On an average, one liter of diesel costs about 50 rupees in India. Now, pair that with a car that manages to go more than 25 kilometers on a single liter of the sticky stuff. You have running costs that are very economical, and that’s just what the doctor ordered for discovering India. Say hello, to the Honda Amaze Diesel.
Every year, Japanese automaker Honda takes a bunch of motoring writers on a drive across a section of India, to explore the rich culture and geographical landscape this country offers in big measure. This time around, Honda’s Drive to Discover program involved the Rann of Kutch, bang at the right time, for the Rann Utsav was on in full swing.
The Rann Utsav, an annual affair that’s currently in its 10th year, is held to coincide with the Vibrant Gujarat Summit, an event that encourages deep pocketed NRIs to open up their pockets into investing in India. To sum it up, a state government sponsored cultural extravaganza combined with the vast, white expanses of the country’s white desert is what the Rann Utsav is all about.
13th January 2015
Day 1 of the journey was spent in driving from Ahmedabad to Bhuj, and thereafter to the Rann of Kutch itself. Arrow straight roads with almost no bad stretches to speak of ensured swift progress. This day also saw Honda introducing AVN (Audio, Video and Navigation) packages for the Brio and Amaze. The automaker also noted that the NVH (Noise, Vibration and Harshness) levels on the Amaze Diesel had been improved.
After an early start in the morning from the Gateway Taj, the first stop was midway from Bhuj, at one of the many Hotel Honests that dot the Gujarati roadscape. The story goes that a small vendor started Hotel Honest as a push cart serving Pav Bhaji. The Honest Hotel franchise, so to speak, has now come to become a culinary empire in itself. So, if you do come across a Hotel Honest in Gujarat, do try the variety of Pav Bhajis it serves. After lunch, it was a straight run to Bhuj, which we reached in the sundown hours.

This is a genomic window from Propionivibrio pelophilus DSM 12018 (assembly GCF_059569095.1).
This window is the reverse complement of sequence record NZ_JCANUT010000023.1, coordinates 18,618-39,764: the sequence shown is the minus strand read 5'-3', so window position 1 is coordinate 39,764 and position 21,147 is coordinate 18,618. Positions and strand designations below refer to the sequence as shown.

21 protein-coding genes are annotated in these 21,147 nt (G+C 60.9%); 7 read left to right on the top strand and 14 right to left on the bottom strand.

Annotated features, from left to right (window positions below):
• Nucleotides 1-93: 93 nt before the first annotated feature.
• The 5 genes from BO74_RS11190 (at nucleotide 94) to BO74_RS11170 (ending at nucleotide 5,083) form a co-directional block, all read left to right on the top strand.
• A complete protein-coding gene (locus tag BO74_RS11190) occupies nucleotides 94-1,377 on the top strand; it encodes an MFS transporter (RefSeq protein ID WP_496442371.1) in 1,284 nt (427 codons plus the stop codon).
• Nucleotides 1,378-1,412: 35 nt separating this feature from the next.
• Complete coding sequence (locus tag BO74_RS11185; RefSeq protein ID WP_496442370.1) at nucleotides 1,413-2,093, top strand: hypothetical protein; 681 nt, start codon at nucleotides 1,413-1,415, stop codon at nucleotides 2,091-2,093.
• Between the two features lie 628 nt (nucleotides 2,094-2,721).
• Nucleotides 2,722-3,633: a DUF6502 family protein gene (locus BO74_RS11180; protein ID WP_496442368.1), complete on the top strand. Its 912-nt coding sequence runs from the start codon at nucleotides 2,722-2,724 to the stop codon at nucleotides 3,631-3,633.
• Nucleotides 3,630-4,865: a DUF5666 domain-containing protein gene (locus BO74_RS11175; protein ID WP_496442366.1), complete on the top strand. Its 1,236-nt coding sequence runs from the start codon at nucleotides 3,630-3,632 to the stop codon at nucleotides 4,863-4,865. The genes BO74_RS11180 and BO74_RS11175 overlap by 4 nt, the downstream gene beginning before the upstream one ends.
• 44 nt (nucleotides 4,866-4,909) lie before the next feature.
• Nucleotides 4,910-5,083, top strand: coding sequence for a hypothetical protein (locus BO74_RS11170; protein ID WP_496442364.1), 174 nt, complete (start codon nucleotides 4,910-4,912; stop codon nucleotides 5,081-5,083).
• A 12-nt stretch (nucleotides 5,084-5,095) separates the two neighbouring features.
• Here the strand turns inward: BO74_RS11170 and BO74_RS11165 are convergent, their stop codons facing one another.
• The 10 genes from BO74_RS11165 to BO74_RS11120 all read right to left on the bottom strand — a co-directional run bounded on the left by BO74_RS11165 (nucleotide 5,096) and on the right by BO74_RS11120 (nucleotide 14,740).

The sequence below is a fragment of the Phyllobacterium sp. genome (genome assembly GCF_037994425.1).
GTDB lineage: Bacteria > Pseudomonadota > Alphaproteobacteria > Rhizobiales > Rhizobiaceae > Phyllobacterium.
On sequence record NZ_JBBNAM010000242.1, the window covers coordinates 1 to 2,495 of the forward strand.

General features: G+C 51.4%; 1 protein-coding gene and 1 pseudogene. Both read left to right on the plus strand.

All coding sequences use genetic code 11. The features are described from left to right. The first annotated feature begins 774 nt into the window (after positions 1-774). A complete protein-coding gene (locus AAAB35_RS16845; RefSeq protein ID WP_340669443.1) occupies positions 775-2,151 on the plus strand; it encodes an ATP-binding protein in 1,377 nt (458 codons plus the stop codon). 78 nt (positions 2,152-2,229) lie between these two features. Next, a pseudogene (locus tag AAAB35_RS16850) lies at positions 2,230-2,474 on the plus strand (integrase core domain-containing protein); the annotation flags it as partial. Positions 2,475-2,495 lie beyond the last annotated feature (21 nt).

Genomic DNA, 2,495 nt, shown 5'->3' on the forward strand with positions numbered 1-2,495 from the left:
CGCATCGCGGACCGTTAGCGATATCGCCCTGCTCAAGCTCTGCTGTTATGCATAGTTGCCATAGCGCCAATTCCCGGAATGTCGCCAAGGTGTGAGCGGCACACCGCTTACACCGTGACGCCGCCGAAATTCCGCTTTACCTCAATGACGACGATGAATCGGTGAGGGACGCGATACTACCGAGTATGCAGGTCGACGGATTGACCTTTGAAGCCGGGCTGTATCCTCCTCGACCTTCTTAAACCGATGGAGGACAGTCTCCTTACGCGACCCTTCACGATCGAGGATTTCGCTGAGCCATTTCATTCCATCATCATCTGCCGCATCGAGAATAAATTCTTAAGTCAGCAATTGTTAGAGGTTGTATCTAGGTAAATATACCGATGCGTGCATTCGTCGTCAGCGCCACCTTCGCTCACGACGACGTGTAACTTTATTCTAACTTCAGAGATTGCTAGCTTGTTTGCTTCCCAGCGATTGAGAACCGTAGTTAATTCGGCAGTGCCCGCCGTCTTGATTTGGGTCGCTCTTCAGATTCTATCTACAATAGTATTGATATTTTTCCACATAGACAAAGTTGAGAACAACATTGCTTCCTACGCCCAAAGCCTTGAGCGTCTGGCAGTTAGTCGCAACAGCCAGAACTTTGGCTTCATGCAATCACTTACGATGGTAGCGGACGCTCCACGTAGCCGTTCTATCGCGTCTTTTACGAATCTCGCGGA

If you like your tipple, Bhuj is the last place, quite literally, from where you can procure a liquor permit before heading into India’s frontier zone, the Rann itself. Gujarat residents cannot procure one as the official state policy prohibits alcohol consumption. As “tourists” though, we got a free run of sorts, and liquor permits materialized in quick time, albeit with the typical Indian bureaucracy that tries its best to make easy things difficult in this great country of ours. With choicest liquor safely stashed, driving to the the Dhordo tent city at the Rann was a straightforward affair. If you’re driving dual carriageway stretches at night though, investing in a good pair of anti-glare glasses would be ideal.
Arriving at Dhordo Tent City, whose entire existence revolves around accommodating the hordes of tourists arriving for the Rann Utsav, we quickly checked into our basic but comfortable tents. Gathering in one of the many banquet halls set up for ground dinners, notes about the drive and the Rann were exchanged as liquor and food flowed and freely so. Meat eaters need to note that Dhordo Tent City, run as it is by the Gujarat tourism department, does not serve meat of any kind. So, brace yourself for vegetarian Gujarati fare for the duration of your stay at the tent city. Accommodation options outside the tent city serve meat though.